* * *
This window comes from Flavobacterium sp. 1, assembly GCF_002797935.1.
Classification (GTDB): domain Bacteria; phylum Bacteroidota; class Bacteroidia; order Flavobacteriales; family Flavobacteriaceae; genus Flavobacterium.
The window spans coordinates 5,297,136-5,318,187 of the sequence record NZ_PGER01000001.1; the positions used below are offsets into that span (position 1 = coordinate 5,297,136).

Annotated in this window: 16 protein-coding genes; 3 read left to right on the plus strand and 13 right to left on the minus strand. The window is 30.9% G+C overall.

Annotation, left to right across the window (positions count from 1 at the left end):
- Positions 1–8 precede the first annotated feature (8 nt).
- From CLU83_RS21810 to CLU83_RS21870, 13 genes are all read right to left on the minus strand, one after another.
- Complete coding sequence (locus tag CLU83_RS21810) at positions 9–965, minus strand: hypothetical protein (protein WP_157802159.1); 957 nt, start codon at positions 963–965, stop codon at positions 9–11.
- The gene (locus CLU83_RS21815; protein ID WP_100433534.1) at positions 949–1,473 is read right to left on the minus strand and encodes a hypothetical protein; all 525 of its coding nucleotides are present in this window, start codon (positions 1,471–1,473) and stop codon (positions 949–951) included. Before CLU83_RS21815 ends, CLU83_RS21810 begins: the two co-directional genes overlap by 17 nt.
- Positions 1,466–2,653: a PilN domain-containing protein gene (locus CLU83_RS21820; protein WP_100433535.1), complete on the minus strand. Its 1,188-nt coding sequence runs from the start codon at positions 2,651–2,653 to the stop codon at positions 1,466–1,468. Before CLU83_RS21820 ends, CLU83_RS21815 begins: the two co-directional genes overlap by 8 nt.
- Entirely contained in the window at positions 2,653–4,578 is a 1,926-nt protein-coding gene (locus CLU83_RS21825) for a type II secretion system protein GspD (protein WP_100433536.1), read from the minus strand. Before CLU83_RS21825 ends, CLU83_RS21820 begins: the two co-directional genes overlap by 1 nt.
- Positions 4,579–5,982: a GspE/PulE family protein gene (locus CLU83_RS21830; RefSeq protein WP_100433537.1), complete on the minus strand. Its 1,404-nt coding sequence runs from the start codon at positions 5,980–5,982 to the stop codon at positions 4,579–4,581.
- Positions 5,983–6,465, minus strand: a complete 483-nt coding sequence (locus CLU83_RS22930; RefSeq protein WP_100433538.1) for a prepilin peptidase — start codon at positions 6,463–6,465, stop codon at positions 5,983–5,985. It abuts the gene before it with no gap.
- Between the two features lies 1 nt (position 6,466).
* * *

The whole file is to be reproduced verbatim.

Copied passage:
This window comes from Flavobacterium sp. 1, assembly GCF_002797935.1.
Classification (GTDB): domain Bacteria; phylum Bacteroidota; class Bacteroidia; order Flavobacteriales; family Flavobacteriaceae; genus Flavobacterium.
The window spans coordinates 5,297,136-5,318,187 of the sequence record NZ_PGER01000001.1; the positions used below are offsets into that span (position 1 = coordinate 5,297,136).

Annotated in this window: 16 protein-coding genes; 3 read left to right on the plus strand and 13 right to left on the minus strand. The window is 30.9% G+C overall.

Annotation, left to right across the window (positions count from 1 at the left end):
- Positions 1–8 precede the first annotated feature (8 nt).
- From CLU83_RS21810 to CLU83_RS21870, 13 genes are all read right to left on the minus strand, one after another.
- Complete coding sequence (locus tag CLU83_RS21810) at positions 9–965, minus strand: hypothetical protein (protein WP_157802159.1); 957 nt, start codon at positions 963–965, stop codon at positions 9–11.
- The gene (locus CLU83_RS21815; protein ID WP_100433534.1) at positions 949–1,473 is read right to left on the minus strand and encodes a hypothetical protein; all 525 of its coding nucleotides are present in this window, start codon (positions 1,471–1,473) and stop codon (positions 949–951) included. Before CLU83_RS21815 ends, CLU83_RS21810 begins: the two co-directional genes overlap by 17 nt.
- Positions 1,466–2,653: a PilN domain-containing protein gene (locus CLU83_RS21820; protein WP_100433535.1), complete on the minus strand. Its 1,188-nt coding sequence runs from the start codon at positions 2,651–2,653 to the stop codon at positions 1,466–1,468. Before CLU83_RS21820 ends, CLU83_RS21815 begins: the two co-directional genes overlap by 8 nt.
- Entirely contained in the window at positions 2,653–4,578 is a 1,926-nt protein-coding gene (locus CLU83_RS21825) for a type II secretion system protein GspD (protein WP_100433536.1), read from the minus strand. Before CLU83_RS21825 ends, CLU83_RS21820 begins: the two co-directional genes overlap by 1 nt.
- Positions 4,579–5,982: a GspE/PulE family protein gene (locus CLU83_RS21830; RefSeq protein WP_100433537.1), complete on the minus strand. Its 1,404-nt coding sequence runs from the start codon at positions 5,980–5,982 to the stop codon at positions 4,579–4,581.
- Positions 5,983–6,465, minus strand: a complete 483-nt coding sequence (locus CLU83_RS22930; RefSeq protein WP_100433538.1) for a prepilin peptidase — start codon at positions 6,463–6,465, stop codon at positions 5,983–5,985. It abuts the gene before it with no gap.
- Between the two features lies 1 nt (position 6,466).